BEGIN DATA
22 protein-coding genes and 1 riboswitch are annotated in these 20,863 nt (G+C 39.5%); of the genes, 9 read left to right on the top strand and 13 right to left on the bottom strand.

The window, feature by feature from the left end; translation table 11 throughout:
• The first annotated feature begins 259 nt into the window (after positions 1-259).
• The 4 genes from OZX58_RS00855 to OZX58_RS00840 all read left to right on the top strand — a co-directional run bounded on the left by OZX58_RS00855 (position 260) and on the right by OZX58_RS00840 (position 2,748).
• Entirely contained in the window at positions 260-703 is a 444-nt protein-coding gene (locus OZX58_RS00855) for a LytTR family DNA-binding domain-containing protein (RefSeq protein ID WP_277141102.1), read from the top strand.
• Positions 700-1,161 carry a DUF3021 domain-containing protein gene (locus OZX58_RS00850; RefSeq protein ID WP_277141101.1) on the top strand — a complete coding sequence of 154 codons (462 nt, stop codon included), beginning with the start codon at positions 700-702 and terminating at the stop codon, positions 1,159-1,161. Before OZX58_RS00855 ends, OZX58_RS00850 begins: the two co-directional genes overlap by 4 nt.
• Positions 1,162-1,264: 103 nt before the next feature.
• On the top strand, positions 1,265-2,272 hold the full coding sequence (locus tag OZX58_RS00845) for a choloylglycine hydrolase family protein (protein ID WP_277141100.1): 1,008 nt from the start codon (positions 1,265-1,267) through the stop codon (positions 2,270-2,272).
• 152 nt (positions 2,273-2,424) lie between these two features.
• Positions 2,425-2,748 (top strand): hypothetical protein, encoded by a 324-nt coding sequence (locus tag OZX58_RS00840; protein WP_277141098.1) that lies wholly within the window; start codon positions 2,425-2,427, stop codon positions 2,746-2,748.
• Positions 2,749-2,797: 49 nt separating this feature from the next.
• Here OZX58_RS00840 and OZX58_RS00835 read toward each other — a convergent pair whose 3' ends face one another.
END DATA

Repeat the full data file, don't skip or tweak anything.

22 protein-coding genes and 1 riboswitch are annotated in these 20,863 nt (G+C 39.5%); of the genes, 9 read left to right on the top strand and 13 right to left on the bottom strand.

The window, feature by feature from the left end; translation table 11 throughout:
• The first annotated feature begins 259 nt into the window (after positions 1-259).
• The 4 genes from OZX58_RS00855 to OZX58_RS00840 all read left to right on the top strand — a co-directional run bounded on the left by OZX58_RS00855 (position 260) and on the right by OZX58_RS00840 (position 2,748).
• Entirely contained in the window at positions 260-703 is a 444-nt protein-coding gene (locus OZX58_RS00855) for a LytTR family DNA-binding domain-containing protein (RefSeq protein ID WP_277141102.1), read from the top strand.
• Positions 700-1,161 carry a DUF3021 domain-containing protein gene (locus OZX58_RS00850; RefSeq protein ID WP_277141101.1) on the top strand — a complete coding sequence of 154 codons (462 nt, stop codon included), beginning with the start codon at positions 700-702 and terminating at the stop codon, positions 1,159-1,161. Before OZX58_RS00855 ends, OZX58_RS00850 begins: the two co-directional genes overlap by 4 nt.
• Positions 1,162-1,264: 103 nt before the next feature.
• On the top strand, positions 1,265-2,272 hold the full coding sequence (locus tag OZX58_RS00845) for a choloylglycine hydrolase family protein (protein ID WP_277141100.1): 1,008 nt from the start codon (positions 1,265-1,267) through the stop codon (positions 2,270-2,272).
• 152 nt (positions 2,273-2,424) lie between these two features.
• Positions 2,425-2,748 (top strand): hypothetical protein, encoded by a 324-nt coding sequence (locus tag OZX58_RS00840; protein WP_277141098.1) that lies wholly within the window; start codon positions 2,425-2,427, stop codon positions 2,746-2,748.
• Positions 2,749-2,797: 49 nt separating this feature from the next.
• Here OZX58_RS00840 and OZX58_RS00835 read toward each other — a convergent pair whose 3' ends face one another.